Director: Giorgos Lanthimos.
Starring. Aggeliki Papoulia, Aris Servetalis, Johnny Verkis, Ariane Labed, Maria Kirozi. Greece. 1h 33m.
After the amazing Dogtooth (2009) project, Lanthimos was a closely watched director, but his next project seemed like an amazing idea on paper but even with his surreal approach to film, personally I felt as if he missed his own target by being too realistic and not fantastical enough, or maybe the hype train mutated my anticipations to a level that not even a great director could reach.
ALPS is part is about a group of therapists who set up a business to allow families to get through the grieving process by supplying them with “trained” actors to play the roles of their loved ones, so they can have those precious last moments with them, say goodbye or to just have the feeling that they are still around for a few days. The drawbacks are that the actors don’t look like the people they are impersonating and they have to improvise on details the families give to them, hand written scripts and a few left over clothes but they make do, as method actors are especially adapted to do.
While watching this sombre drama I was acutely aware of how the story sounded much like my interpretation of Holy Motors (2012), a character who changes and splices himself in others’ lives if only for a few minutes, but makes an uncanny effort to dress the part and fits in. In total contrast Lanthimos takes a bizarre stance and the opposite is achieved.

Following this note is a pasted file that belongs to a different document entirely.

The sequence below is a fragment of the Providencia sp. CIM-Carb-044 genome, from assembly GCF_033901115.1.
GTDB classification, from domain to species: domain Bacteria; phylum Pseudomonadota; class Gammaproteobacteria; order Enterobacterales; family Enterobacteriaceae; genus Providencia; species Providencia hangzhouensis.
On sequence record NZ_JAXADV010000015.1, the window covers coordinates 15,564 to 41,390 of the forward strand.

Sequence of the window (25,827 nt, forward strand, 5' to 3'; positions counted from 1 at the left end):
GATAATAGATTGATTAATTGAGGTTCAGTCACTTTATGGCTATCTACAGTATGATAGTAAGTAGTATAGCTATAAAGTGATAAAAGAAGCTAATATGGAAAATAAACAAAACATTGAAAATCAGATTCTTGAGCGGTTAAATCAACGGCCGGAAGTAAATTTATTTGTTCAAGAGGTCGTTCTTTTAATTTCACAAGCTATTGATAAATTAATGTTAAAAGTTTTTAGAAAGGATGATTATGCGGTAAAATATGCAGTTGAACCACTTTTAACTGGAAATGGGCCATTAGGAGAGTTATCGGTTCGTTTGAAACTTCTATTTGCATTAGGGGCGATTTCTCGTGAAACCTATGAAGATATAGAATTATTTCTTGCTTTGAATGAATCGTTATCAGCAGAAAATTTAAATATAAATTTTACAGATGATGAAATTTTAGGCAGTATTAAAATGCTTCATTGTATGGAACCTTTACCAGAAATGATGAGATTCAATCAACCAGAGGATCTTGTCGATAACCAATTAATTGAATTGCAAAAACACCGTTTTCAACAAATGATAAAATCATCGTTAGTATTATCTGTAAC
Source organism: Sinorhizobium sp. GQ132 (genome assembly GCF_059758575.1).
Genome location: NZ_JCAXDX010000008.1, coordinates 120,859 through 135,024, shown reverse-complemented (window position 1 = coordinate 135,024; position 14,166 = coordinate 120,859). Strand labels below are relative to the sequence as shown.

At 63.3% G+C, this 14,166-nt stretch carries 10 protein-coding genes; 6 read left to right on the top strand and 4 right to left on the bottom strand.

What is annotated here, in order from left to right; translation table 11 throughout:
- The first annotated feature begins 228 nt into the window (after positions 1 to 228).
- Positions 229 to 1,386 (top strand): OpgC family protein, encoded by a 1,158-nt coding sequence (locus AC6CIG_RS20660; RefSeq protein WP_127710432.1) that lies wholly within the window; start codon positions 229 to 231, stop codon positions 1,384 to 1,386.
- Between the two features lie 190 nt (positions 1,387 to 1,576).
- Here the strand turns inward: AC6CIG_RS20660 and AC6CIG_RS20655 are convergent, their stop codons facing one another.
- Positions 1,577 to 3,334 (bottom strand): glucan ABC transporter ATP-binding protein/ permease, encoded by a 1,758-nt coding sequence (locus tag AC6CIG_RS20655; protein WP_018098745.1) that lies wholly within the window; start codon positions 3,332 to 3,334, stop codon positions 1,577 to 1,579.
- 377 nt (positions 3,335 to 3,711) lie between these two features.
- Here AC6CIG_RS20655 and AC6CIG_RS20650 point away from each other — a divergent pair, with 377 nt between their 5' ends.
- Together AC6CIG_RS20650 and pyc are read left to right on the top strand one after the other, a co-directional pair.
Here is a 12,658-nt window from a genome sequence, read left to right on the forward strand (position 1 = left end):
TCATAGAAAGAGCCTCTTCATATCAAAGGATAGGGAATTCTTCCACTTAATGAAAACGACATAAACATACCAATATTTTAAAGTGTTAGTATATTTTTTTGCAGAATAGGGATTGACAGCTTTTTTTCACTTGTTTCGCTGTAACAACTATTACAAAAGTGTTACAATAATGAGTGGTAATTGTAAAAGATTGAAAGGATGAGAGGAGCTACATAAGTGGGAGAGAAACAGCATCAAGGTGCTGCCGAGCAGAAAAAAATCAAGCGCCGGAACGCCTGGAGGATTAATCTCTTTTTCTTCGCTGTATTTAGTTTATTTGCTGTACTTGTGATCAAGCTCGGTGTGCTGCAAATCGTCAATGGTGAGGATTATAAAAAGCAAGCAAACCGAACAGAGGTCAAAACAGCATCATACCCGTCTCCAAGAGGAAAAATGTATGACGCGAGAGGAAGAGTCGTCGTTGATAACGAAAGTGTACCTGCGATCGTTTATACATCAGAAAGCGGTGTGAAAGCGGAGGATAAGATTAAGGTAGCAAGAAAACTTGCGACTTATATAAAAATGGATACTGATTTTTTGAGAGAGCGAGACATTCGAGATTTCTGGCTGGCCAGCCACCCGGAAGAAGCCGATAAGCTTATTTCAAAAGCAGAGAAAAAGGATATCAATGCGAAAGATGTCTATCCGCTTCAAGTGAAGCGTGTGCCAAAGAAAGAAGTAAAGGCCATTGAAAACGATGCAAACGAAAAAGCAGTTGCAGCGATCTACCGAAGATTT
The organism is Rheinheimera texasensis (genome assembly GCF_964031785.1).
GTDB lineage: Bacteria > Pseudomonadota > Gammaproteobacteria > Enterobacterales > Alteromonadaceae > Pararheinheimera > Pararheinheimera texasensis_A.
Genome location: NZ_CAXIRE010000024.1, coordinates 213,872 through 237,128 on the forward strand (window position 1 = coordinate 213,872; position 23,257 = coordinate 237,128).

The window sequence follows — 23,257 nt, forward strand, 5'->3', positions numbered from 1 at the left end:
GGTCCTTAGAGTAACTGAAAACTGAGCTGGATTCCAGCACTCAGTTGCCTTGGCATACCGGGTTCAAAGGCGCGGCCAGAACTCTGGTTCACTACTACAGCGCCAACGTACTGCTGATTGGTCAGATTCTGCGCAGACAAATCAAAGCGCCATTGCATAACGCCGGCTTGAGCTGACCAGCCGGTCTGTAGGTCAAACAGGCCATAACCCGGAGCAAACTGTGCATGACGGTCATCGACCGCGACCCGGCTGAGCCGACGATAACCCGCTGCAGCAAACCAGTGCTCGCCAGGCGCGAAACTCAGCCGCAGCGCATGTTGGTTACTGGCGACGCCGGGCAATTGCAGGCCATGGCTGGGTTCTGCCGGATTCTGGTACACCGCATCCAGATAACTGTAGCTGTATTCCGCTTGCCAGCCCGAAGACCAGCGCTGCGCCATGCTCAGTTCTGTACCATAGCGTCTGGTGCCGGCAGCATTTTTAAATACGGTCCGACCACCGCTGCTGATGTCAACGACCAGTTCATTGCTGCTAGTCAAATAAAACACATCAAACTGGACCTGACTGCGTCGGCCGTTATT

With limited dialogue the characters shuffle between their daily lives and into character, with a solemn seriousness, yet hire clients hire them and seem to get “something” out of the experience. The clients remain pretty anonymous, strangely the film isn’t about them, and to be fair it’s not really about the therapists, they discuss setting up the business, work on trying to be the deceased, but they don’t even have names, they are known by their role. For a while we follow Gymnast (Labed) while she trains in an empty gym for hours with a difficult routine with a ribbon fluttering beautifully at the end of a baton, as if training for a real event.
Eventually the death of a young tennis player stirs up something within the group, the therapist Rosa (Papoulia) calls first dibs on the role and even goes as far as deceiving the rest of the team into believing the player has recovered so she can approach the parents to hire her privately, how she behaves really cements the notion that this film is about the hidden connections we have with people. This “job” requires a degree of mental stability and can really hack away at any resolve the therapists thought they had, much like the tough situation the sexual therapist found herself in with the grisly drama She’s Lost Control (2014), circumstances can get personal and shift quite fast.
Greek director Lanthimos, has this surreal world of muted colours and bizarre situations, you can guess from the static dialogue and atmosphere that it’s the same director but while Dogtooth fired up the imagination with it’s sleazy situations and at times horrific outlandish antics, none of that is present in ALPS, which isn’t a bad thing, he seems somewhat respectful of the dead but after all the double crossing, anger, fear and a host of other emotions well up inside the therapists and the cracks begin to appear, there’s no final emotional pay off, things just happen and the film ends, like any provocative whisper of a movie should do.
L – Bereavement movies
5s – Giorgos Lanthimos.